Babies are a lot to handle, and it can be especially stressful when they have an ailment of some sort and it appears to be painful. One example of such an ailment is diaper rash, a very common condition that happens to almost all babies at some point during their infancy. The good news is that treating and preventing diaper rash has never been easier.
What is Diaper Rash?
Doctors refer to diaper rash as irritant diaper dermatitis, and it is generally defined as any skin rash in the diaper area that can be caused by various conditions. Typically, though, when people talk about diaper rash, they’re talking about contact dermatitis triggered by a soiled diaper that has been worn too long. Yet even though it’s called “diaper rash,” it typically isn’t the diaper itself that causes the rash; rather, it is the combination of the bacteria present in urine and feces that has an impact on the skin.
The top layer of human skin is called the stratum corneum, and, in adults, this layer has many sublayers that are constantly shed and replaced from below. Among the skin cells that make up these layers are lipids that help make the skin a barrier that repels water from without and retains water from within. In addition to repelling water, this topmost layer of skin protects deeper layers from injury and microbial invasion. In infants, however, this layer of skin is much thinner and more susceptible to damage.
This highly sensitive skin in a baby’s diaper area is likewise prone to irritation. When the skin in this area is exposed to prolonged moisture, along with urine and feces, the pH level of the skin increases and the stratum corneum begins to break down. The result of this process is patches of red, scaly skin that are tender and especially sensitive. In more severe cases, a secondary infection may occur and cause the skin to be red, puffy, and surrounded by blisters. In cases where the irritated skin becomes infected, the infant can experience pain and discomfort.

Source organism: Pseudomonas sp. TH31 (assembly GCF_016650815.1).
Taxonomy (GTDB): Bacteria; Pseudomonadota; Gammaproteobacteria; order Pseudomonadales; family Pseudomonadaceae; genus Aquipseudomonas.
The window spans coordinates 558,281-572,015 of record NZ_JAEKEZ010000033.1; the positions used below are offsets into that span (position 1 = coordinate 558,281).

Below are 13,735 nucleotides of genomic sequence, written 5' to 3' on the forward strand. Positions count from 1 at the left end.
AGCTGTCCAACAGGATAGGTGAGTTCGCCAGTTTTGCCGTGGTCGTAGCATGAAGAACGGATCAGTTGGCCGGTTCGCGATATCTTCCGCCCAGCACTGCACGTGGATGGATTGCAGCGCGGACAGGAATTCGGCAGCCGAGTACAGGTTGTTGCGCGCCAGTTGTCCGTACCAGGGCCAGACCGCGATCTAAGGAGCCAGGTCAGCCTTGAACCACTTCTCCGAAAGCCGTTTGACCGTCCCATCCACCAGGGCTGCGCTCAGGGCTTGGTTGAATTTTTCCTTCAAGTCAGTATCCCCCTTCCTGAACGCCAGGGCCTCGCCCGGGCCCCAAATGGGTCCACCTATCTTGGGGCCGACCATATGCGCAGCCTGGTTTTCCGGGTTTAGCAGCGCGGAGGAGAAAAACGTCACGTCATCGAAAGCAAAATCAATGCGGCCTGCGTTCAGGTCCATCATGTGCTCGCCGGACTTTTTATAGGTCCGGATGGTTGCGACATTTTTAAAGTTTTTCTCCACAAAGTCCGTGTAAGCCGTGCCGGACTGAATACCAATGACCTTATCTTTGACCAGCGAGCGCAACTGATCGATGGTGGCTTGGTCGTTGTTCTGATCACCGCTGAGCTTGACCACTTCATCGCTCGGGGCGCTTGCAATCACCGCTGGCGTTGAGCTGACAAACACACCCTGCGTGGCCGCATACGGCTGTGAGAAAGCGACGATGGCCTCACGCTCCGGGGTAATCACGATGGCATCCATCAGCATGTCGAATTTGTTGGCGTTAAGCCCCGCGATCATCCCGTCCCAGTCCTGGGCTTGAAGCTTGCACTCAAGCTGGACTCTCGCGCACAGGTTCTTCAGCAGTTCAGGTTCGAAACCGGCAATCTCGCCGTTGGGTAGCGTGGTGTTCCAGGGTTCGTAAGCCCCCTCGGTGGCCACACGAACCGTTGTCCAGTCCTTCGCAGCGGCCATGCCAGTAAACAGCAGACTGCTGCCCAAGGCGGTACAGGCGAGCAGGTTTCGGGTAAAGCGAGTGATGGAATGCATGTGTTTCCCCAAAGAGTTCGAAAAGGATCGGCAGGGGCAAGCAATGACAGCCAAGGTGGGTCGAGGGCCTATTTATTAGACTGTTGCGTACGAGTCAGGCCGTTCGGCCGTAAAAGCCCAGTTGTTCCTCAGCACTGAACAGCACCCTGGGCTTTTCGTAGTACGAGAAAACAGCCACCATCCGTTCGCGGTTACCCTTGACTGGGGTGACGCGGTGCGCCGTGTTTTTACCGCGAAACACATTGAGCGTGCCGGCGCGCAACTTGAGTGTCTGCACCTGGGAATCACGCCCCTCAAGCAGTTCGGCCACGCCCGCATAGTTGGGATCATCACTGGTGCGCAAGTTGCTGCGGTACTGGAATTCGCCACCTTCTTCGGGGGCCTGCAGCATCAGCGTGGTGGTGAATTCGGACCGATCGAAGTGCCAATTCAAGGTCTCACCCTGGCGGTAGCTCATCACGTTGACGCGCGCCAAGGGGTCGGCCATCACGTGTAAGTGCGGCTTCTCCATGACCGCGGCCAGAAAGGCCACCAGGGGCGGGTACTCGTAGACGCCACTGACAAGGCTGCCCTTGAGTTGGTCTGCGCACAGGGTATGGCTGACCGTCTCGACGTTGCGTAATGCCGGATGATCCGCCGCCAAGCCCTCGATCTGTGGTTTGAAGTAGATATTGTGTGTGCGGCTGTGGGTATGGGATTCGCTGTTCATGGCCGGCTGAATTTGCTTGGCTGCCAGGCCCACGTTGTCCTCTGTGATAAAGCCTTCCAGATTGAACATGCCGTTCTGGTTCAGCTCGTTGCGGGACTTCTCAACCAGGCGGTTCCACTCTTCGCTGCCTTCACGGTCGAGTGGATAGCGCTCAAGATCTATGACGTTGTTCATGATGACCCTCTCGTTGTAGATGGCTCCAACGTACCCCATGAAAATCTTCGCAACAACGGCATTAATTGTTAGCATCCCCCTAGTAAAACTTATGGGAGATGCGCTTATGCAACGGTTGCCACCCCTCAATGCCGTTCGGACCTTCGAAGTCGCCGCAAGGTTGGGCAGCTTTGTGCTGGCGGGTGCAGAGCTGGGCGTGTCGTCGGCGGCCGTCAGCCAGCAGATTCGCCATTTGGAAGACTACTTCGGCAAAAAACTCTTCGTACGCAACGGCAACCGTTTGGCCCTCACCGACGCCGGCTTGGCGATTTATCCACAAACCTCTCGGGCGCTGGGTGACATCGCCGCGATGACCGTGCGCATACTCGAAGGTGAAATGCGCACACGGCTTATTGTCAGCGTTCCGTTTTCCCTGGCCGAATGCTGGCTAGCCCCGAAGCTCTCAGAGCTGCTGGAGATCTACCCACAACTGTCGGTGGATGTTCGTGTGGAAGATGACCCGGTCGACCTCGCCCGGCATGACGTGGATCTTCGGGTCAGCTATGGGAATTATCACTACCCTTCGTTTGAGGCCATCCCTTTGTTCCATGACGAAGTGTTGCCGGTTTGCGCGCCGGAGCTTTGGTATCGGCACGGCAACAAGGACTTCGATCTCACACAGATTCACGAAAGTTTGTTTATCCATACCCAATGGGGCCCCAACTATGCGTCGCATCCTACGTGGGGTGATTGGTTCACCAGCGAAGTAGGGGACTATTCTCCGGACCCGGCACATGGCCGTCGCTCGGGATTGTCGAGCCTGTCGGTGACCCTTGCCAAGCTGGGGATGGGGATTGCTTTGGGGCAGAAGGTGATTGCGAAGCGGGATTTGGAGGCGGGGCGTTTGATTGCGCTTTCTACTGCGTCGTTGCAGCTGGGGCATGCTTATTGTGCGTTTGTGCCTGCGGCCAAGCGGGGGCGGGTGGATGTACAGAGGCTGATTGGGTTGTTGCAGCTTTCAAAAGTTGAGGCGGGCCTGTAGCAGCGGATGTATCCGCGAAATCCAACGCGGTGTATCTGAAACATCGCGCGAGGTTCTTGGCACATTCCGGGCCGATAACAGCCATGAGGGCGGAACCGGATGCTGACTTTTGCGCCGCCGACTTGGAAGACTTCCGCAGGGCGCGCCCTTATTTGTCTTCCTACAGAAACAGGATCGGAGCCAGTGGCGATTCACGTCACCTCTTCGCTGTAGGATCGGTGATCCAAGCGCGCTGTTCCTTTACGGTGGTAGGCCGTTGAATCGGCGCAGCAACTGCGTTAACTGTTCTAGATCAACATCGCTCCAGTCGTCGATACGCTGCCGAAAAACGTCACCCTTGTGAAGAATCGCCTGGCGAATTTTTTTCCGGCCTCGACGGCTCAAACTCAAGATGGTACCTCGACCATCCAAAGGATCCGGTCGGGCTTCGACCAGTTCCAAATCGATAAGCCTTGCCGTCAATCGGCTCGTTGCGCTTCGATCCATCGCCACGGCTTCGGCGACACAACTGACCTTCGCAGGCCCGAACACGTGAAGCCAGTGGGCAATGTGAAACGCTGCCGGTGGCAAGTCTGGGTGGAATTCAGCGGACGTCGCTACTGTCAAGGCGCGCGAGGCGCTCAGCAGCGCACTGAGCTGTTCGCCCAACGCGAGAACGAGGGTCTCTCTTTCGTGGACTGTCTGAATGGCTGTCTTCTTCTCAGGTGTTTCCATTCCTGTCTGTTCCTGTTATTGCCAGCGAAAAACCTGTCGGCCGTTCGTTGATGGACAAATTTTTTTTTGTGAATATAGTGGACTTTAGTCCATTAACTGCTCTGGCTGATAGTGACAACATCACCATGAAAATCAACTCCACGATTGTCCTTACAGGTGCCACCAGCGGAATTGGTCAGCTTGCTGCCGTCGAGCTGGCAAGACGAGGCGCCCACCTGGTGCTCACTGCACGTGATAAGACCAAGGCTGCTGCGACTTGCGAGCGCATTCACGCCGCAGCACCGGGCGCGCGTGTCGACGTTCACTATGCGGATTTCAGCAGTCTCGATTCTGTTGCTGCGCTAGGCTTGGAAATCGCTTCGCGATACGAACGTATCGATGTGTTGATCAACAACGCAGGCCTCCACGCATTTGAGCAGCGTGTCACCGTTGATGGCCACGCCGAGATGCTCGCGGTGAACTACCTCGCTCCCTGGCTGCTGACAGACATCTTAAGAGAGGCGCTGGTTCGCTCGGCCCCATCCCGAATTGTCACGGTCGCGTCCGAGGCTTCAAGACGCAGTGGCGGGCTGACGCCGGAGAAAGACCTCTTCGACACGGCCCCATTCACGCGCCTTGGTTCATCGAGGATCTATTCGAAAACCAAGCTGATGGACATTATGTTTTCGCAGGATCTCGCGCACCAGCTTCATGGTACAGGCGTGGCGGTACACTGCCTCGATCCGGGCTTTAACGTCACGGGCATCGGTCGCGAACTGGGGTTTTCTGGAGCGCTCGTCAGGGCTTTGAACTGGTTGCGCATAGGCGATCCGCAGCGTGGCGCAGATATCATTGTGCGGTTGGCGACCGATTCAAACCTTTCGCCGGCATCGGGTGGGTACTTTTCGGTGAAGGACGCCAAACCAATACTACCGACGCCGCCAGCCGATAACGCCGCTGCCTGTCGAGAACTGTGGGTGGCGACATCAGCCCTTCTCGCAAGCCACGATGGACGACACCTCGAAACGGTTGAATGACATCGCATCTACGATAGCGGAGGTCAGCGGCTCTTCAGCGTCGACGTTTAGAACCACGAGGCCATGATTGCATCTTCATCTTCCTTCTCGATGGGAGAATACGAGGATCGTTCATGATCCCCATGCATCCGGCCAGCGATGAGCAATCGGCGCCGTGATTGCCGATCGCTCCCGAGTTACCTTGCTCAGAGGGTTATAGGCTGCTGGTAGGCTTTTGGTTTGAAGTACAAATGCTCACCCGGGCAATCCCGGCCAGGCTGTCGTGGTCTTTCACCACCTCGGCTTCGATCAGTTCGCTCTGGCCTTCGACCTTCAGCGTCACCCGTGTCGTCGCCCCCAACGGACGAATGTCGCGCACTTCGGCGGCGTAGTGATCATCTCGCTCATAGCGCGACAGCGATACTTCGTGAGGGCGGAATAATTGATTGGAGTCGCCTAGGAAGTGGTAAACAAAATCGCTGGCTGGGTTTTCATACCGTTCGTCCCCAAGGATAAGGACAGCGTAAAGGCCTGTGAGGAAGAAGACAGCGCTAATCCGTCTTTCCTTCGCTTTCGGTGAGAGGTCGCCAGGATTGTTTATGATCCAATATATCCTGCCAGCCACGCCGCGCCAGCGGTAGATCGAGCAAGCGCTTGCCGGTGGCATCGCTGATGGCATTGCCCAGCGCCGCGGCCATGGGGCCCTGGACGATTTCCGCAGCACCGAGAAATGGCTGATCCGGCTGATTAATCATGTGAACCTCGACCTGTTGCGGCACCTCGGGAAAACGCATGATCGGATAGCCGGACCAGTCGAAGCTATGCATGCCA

What Causes Diaper Rash?
Prolonged exposure to a soiled diaper is the primary mechanism of diaper rash, but it isn’t the only possible cause or contributing factor. Because babies’ skin is so delicate, there are a variety of potential irritants that could play a role. Below are some common factors that might lead to inflammation:
- Feces and Urine: As noted above, one of the most common causes of diaper rash across the board is simply a soiled diaper being worn too long. As fastidious as a parent might be, even a relatively short exposure time could still be irritating to some babies.
- Diarrhea: Since enzymes and microorganisms contained in feces are a much greater source of irritation than urine, an infant may be more prone to diaper rash during bouts of diarrhea.
- Chafing: Diapers that fit too tightly can cause chafing or rubbing that can irritate the skin in the diaper area. While this irritation is usually very mild, even a little inflammation can make the skin more prone to further irritation from urine and feces.
- New Product: Parents use any number of diapers, wipes, detergents, lotions, and other products in caring for their babies, and some of these products can have fragrances or chemicals that can have an inflammatory effect, either individually or in conjunction with each other.
- Infection: It is also possible for an infection in a different area of the infant’s body to become infected by a bacterial or fungal agent; this infection can then spread to the diaper area, where the moist warmth makes it fertile breeding ground for microorganisms. This kind of rash is most noticeable in skin creases.